Zulip, the free/open source team chat project has released their 1.8 version. We’ve talked about Zulip and other Slack alternatives on SourceContribute before. What makes Zulip special, aside from being free/open source, is that it has better threads and threading than Slack.
Threads are ways of creating a continuous discussion around a particular topic. In Slack, they’re very rarely used, everyone usually just @-replies. However, Zulip’s UX for threads makes them so useful that you’ll be using them far more often.
Not only that! Zulip also has video calls integrated with Jitsi Meet.
And a new feature I really like is being able to @-reply to a group of people; you can do things like @teamA or @marketing to make it easier and faster to notify the right group of people about something.
Zulip was posted on ProductHunt in December. Other free/open source projects should be posting their releases on ProductHunt too; there are far too many proprietary projects on that site.
Zulip has a new darker theme, keeping in tune with the hacker/coder idea of what makes a great desktop environment.
I have a feeling that Zulip is in the right spot, along with Riot.im, to really give Slack a run for its money now. Just check out the number of integrations that Zulip has.
Social entrepreneurs often walk a tough road. Their ideas seek to improve life for communities that can’t afford to pay a lot, if anything, and without the support of funding options like venture capital, bank loans and stock markets, their best option to fund their ideas is generally the philanthropic sector. This requires an endless…
via A new initiative for launching big, audacious ideas — TED Blog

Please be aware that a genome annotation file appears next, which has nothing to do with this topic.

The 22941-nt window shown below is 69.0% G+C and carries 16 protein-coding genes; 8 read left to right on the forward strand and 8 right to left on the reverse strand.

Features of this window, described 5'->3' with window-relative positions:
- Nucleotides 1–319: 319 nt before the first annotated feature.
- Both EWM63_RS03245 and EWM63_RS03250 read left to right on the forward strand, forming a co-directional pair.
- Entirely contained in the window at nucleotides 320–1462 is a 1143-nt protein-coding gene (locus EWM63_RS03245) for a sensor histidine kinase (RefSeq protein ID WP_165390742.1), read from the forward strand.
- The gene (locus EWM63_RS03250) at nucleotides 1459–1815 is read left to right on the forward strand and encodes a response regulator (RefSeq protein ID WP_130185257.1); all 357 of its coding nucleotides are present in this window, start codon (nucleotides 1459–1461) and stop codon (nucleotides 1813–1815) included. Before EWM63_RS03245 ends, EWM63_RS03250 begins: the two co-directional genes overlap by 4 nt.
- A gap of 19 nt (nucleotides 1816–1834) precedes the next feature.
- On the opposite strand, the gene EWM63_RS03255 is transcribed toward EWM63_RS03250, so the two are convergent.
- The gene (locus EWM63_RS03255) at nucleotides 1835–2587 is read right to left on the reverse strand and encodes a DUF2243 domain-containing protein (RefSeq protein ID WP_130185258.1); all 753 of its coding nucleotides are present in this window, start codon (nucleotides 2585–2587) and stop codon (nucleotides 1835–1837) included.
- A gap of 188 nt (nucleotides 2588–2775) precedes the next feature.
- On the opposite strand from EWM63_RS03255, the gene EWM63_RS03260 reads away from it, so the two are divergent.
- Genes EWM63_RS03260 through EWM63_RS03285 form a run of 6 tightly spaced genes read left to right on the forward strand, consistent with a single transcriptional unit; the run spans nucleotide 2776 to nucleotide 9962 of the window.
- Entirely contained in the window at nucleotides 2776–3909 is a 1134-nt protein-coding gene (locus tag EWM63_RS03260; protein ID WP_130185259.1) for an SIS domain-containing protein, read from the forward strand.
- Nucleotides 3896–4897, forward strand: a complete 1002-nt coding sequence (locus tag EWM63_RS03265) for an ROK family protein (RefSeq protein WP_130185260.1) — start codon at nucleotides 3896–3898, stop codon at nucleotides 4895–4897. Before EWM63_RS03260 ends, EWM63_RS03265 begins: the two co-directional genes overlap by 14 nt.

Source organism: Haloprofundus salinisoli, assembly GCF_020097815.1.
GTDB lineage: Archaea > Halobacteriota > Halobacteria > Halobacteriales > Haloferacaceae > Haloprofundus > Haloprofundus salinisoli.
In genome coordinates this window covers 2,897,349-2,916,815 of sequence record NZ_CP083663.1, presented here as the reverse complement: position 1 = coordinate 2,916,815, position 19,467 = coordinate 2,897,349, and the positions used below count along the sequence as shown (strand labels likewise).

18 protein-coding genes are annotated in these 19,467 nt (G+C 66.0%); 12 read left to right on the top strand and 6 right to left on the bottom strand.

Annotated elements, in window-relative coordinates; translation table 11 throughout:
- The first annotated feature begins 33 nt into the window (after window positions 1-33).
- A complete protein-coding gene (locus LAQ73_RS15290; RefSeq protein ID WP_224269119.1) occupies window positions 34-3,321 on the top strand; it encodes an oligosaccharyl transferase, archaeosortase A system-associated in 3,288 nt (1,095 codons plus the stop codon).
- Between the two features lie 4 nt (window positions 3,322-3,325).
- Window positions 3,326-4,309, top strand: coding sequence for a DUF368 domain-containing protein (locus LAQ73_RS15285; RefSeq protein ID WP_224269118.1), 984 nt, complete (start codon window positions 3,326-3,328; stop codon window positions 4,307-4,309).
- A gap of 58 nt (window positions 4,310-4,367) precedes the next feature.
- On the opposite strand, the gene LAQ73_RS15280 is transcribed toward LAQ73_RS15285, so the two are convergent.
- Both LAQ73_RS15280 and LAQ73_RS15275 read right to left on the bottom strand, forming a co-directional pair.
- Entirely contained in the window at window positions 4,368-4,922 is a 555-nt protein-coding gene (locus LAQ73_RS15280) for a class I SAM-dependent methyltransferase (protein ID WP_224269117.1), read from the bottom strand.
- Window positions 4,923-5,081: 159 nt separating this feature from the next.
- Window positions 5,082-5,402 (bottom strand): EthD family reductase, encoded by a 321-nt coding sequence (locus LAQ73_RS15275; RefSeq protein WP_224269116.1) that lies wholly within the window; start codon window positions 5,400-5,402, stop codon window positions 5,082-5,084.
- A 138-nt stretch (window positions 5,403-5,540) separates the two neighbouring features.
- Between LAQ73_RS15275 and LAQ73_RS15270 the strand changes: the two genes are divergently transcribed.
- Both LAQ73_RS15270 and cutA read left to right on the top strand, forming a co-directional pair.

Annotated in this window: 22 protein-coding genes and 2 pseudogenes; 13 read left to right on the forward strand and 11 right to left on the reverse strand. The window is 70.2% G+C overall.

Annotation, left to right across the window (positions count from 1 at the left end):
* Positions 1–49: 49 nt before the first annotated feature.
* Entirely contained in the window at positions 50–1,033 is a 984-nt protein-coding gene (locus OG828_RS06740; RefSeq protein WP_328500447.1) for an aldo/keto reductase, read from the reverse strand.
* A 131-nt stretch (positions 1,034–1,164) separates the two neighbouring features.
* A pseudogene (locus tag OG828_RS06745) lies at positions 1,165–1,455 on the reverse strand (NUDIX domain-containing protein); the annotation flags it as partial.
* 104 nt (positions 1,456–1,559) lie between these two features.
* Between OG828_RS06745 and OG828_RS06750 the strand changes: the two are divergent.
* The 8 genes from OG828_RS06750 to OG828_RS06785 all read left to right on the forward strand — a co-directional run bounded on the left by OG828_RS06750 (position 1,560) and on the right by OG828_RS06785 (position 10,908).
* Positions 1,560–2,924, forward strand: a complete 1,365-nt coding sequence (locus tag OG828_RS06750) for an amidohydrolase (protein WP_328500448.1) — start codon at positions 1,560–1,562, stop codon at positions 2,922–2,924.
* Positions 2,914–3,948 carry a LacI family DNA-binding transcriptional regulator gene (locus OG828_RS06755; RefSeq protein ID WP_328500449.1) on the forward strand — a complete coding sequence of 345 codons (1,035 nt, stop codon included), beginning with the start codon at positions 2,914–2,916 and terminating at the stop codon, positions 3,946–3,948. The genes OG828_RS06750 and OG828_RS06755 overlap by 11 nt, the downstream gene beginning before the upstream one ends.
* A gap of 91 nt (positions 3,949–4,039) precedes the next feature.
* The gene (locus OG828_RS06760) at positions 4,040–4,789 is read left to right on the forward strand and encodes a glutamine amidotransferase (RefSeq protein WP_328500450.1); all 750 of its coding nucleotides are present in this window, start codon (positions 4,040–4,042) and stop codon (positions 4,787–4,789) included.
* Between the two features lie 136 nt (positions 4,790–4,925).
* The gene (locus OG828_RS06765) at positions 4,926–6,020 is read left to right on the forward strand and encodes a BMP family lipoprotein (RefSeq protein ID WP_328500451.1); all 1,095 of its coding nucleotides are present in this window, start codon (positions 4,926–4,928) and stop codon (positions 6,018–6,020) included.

OpenSource.com has an article telling us how good/bad/great the state of video editing is in the Linux desktop in 2018.
The top pick is Kdenlive, which I’ve used when creating video courses (on AngularJS, Angular and recently on Python and Ruby).
Kdenlive is the best-in-class professional open source editing application, hands-down. As long as you run a stable version of Kdenlive on a stable Linux OS, use reasonable file formats, and keep your work organized, you’ll have a reliable, professional-quality editing experience.
- The interface is intuitive for anyone who has ever used a professional-style editing application.
- The way you work in Kdenlive is natural and flexible, allowing you to use both of the major styles of editing: cutting by numbers and just mousing around in the timeline.
- Kdenlive has plenty of capabilities beyond just cutting up footage. It can do some advanced visual effects, like masking, all manner of composting (see this, this, and this), color correction, offline “proxy” editing, and much much more.
The other Linux video editors on the list are:
If you’re recording screencasts on Linux, one of the above Linux video editors will be a good tool in the toolbox.
Augmented Reality is going to be way cooler with the LeapMotion headset; however it would be nice if developers tried to create more free/open source code for AR. There are too many proprietary players in the AR market right now.
Nature has published a piece on mathematician Tom Lehrer, who is turning 90 this year. He has written and sung many a satirical song highlighting the dangers of nuclear proliferation and other political issues.
One of these songs is about an ethical dilemma that it seems many big tech companies are facing:
The rousing ballad ‘Wernher von Braun’ undermines the former Nazi — who designed the V-2 ballistic missile in the Second World War and later became a key engineer in the US Apollo space programme. In Lehrer’s view, it was acceptable for NASA to hire von Braun, but making him into an American hero was grotesque. “‘Once the rockets are up, who cares where they come down?’/‘That’s not my department,’ says Wernher von Braun” — lines that still resonate in today’s big-tech ethical jungle.
It matters what we build and who we build it for.